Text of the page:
Yes, it turns out he did mean the song. The woman explained that they were both studying English together, and they showed me their textbook, which contained “The Muffin Man”. They were curious as to whether it was really a famous song or not. I assured them that it was well-known to English speaking children in various countries, which seemed to make them happy.

I could’ve sworn I’d heard that one in Shrek. The bit where the bad guy interrogates a gingerbread man…or maybe I’ve had one bong too many.

There is a “Muffin Man” bit in Shrek, although in that scene one of the characters (I forget which one) actually does do the Drury Lane line.

My Dad was once out in the front yard flower garden, weeding and pruning and hedge-clipping and whatnot, when a family friend pulled into the driveway on an errant, stuck her head out the window and left herself open for it by calling out to him, “Hey, good to see a man actually working on a weekend! Hey, how much do you charge?”

For the benefit of the 0.01% of folks who would not see this coming: he replied, “Well, the lady of the house lets me sleep with her”

A few weeks ago Mr. S and I were standing in line to buy something, and as we sometimes do, we were holding hands, looking at each other and smiling, and otherwise committing PDA (nothing gross or inappropriate, honest!). Suddenly someone behind us said something like, “Hey, you two lovebirds, over here!” It was a clerk calling us over to the new line she was opening up. The way she said it, my first thought was that it must be someone who knew us. During the transaction she kept commenting about how we must be newlyweds (“No, we’ve been married 14 years”) and how wonderful that was, and on and on. It got to be annoying and actually a little creepy. (Give it a rest, lady!)

Anyway, as we were walking out to the car, it occurred to me that the appropriate response to “Oh, you must be newlyweds!” would actually have been, “Well yes, we are, but not to each other.” :smack:

Or, if you want to be cutesy, “yes, for 14 years!”.

When I attended Georgetown University, I took a course in Medieval and Rennaisance British Literature, talk by an erudite Jesuit who was rather proud of his singing voice – when we came across something like “Lord Randall, My Son” he would sing it for the class. In some discussion, I forget in what context, he mentioned the Dudley Moore / Bo Derek movie 10 – “A movie which, I assure you, I did not see!” (general chuckling) Not until the class was over did it occur to me I should have blurted out, “Oh, you should! It’s got this musical priest in it!”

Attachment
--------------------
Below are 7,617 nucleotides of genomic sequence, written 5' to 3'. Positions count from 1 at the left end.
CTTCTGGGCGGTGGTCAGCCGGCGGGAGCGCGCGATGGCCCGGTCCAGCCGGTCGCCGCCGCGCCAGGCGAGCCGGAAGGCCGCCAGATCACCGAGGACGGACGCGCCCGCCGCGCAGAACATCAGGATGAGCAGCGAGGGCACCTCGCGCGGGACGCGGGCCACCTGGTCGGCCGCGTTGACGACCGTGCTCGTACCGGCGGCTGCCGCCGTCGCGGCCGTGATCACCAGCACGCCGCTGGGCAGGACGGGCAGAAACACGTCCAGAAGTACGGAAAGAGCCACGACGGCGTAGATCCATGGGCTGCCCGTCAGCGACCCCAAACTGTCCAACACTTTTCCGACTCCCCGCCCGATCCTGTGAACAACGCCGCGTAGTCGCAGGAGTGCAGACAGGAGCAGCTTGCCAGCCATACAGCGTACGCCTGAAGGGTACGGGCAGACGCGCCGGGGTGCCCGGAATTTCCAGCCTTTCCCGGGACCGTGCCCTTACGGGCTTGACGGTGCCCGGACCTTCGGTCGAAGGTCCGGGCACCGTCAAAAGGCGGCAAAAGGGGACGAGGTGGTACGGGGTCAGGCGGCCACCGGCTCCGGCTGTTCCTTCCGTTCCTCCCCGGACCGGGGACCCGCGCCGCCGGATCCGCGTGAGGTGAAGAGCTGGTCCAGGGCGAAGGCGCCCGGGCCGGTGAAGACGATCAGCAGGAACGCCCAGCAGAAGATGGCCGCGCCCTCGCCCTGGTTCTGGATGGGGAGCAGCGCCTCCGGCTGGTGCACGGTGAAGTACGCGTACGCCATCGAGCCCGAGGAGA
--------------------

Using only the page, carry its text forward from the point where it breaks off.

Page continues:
One day, in History class…

Margaret: Shoot, I don’t have a pen.

Jesse: You could prick my finger and write with my blood.

Me: Or you could finger his prick and write with his semen.

Stunned silence.

GINGERBREAD MAN: All right! I’ll talk! I’ll talk! Do you know the muffin man?

LORD FAHRQUAD: The muffin man?

GM: The muffin man!

LF: Yes, I know the muffin man!

GM: Who lives on Drury Lane! She’s married to the muffin man . . .

No, no, IMDB got it wrong. Jeffrey drinks Bud, not Heineken.

I really remember it as Heineken, not Bud. I’m a Pabst Blue Ribbon drinker, so the dialogue is quoted quite a bit around here.

I’d rent a vid and check it out but I don’t know if it’s safe to view Blue Velvet more than once in a lifetime, and I’ve already seen it twice.

I have the best one, albeit it happened to a good friend of mine, not to me. So my story will suffer for translation.

My friend is a big college basketball fan; he went to Duke and knew all of the SEC players and so forth. He interviewed for medical school at (IIRC) UCLA. When his student interviewer walked in, he couldn’t help but notice that the guy was well over 6 feet tall and of a basketball physique. When the student interviewer introduced himself, he recognized him as a former SEC player who was drafted by the Los Angeles Lakers, and left after a relatively short career. He had entered medical school and now was a second year student.

So my friend starts out:
“Hey! I know you! You are <insert student interviewer name here>! You used to play for the Lakers!”

Now of course the interviewer responds, yes, that’s me, are you a basketball fan, and the interview is off and running.

But how cool would it have been if the student interviewer had said:
“I don’t know what you’re talking about, kid. My name is <insert student interviewer name here>. I’m a medical student.”
To which my friend would have said something along the lines of
“I think you’re really great, but my dad says you don’t work hard enough on defense. He says sometimes you don’t even run down the court, and that you never really try except in the playoffs.”
And then he could have replied something along the line of
“The hell I don’t! I’m out there busting my buns every single night. You tell your dad to drag Walton and Lanier down the court for 48 minutes!”

Ahhh if only.

Airplane reference - I love that movie.
:smiley: :smiley: :smiley: